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While the benefits versus the risks of increased e-cigarette use among adults remains unsettled, the fact that 21% of high school students in 2018 have used e-cigarettes in the last month is concerning to almost all policymakers and clinicians.1 A recent e-cigarette marketing technique involves the promotion of scholarships for students. Given the novelty of these promotions, we undertook an analysis to understand how widespread this practice is in the USA, along with characteristics of such scholarships.
We conducted Web-based searches from June to August 2018 for publicly accessible documents related to scholarship opportunities by e-cigarette companies to youth or young adults. Words used to search for opportunities included combinations of ‘vaping’/‘e-cigarette’/‘electronic cigarette’/‘ENDS’ and ‘manufacturer’/‘company’/‘industry’/‘trade association’/‘distributor’ and ‘scholarship’/‘university’/‘college’/‘education’/‘essay’/‘award’/‘fellowship’. We omitted duplicate entities and secondary reports. We then extracted data from each website that described …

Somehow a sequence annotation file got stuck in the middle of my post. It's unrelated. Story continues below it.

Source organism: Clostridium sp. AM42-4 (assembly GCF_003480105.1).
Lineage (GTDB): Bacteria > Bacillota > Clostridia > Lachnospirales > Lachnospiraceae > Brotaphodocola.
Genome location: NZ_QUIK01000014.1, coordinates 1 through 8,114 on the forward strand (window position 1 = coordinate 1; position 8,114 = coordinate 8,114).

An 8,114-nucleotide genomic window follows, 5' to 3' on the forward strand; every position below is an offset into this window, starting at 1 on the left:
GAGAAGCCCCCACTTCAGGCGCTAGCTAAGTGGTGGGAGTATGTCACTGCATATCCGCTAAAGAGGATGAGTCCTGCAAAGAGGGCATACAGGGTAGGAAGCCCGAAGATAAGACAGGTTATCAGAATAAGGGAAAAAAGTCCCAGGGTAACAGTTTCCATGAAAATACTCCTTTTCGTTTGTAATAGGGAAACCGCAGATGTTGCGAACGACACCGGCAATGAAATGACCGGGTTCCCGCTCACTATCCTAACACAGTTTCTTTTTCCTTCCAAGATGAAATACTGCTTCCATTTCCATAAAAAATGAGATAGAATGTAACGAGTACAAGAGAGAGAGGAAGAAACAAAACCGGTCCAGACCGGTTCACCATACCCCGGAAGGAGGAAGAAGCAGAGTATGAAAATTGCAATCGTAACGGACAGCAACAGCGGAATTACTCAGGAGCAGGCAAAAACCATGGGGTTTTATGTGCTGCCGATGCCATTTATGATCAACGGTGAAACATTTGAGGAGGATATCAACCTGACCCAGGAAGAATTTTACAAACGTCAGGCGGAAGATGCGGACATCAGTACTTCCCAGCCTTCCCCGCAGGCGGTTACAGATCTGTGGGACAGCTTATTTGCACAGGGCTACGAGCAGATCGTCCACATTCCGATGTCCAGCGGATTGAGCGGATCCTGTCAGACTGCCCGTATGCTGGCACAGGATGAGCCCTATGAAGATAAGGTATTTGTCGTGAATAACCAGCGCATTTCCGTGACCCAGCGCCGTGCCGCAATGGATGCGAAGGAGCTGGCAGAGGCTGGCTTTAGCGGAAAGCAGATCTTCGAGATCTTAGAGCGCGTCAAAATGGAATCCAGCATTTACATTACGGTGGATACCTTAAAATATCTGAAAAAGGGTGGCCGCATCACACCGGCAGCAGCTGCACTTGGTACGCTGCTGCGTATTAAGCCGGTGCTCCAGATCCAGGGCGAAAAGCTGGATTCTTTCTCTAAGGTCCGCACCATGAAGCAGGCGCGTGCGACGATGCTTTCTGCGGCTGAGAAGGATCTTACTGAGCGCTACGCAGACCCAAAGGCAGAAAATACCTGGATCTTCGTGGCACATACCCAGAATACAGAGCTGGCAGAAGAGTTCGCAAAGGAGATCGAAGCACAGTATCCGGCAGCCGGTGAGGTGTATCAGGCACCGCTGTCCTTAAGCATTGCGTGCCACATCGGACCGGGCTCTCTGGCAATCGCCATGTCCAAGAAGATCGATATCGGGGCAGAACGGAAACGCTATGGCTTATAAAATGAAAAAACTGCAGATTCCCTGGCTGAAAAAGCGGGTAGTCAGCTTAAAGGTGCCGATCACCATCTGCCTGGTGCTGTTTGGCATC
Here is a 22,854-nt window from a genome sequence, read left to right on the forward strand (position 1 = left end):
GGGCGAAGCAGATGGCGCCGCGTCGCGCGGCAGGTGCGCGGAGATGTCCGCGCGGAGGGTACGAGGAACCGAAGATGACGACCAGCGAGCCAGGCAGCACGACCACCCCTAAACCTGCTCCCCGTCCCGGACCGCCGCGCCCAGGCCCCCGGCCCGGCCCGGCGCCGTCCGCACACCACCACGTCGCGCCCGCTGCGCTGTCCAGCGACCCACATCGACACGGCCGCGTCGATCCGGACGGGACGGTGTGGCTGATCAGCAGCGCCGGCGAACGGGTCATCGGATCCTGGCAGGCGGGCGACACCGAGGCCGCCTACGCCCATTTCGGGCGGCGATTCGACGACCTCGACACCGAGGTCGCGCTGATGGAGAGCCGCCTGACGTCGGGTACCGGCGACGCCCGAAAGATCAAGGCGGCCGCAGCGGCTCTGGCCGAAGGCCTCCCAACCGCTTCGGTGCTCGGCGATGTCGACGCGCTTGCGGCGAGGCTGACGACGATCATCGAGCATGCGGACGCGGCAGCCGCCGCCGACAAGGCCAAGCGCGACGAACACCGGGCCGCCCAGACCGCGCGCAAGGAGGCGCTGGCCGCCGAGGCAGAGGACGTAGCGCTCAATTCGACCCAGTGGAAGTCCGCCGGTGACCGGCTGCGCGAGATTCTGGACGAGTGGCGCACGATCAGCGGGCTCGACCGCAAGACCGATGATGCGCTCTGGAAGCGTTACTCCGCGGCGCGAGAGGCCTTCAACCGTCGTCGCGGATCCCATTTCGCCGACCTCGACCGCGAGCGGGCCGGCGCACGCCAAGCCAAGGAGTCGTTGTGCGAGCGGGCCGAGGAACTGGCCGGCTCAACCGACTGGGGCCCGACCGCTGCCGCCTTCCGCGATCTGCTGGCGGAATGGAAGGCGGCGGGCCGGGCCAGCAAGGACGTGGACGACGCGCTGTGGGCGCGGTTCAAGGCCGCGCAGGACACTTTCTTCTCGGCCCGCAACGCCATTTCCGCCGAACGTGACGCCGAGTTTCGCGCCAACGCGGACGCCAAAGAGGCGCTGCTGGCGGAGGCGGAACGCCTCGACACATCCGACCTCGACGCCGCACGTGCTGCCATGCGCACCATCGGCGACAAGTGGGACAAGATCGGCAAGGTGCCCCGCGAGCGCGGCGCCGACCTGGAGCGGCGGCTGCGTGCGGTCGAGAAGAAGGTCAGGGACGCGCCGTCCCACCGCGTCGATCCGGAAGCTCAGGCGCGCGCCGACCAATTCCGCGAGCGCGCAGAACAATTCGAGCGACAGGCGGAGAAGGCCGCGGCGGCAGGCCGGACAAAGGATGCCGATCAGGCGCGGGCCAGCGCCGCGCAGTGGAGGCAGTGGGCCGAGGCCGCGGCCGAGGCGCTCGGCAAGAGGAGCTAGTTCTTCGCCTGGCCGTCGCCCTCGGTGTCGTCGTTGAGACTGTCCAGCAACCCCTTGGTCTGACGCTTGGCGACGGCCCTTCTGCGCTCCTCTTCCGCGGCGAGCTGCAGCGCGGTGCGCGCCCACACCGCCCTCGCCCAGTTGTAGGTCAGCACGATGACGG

Contributors AOG was responsible for helping to create the original research questions and analysis plan. GB wrote the first draft and conducted the analysis. KP and SDK contributed to the discussion and implications of the work. All authors contributed ideas, discussed the results and wrote the manuscript. All authors also approved the final version of the manuscript. AOG is the guarantor of the manuscript.
Funding The authors have not declared a specific grant for this research from any funding agency in the public, commercial or not-for-profit sectors.
Competing interests None declared.
Patient consent for publication Not required.
Provenance and peer review Not commissioned; externally peer reviewed.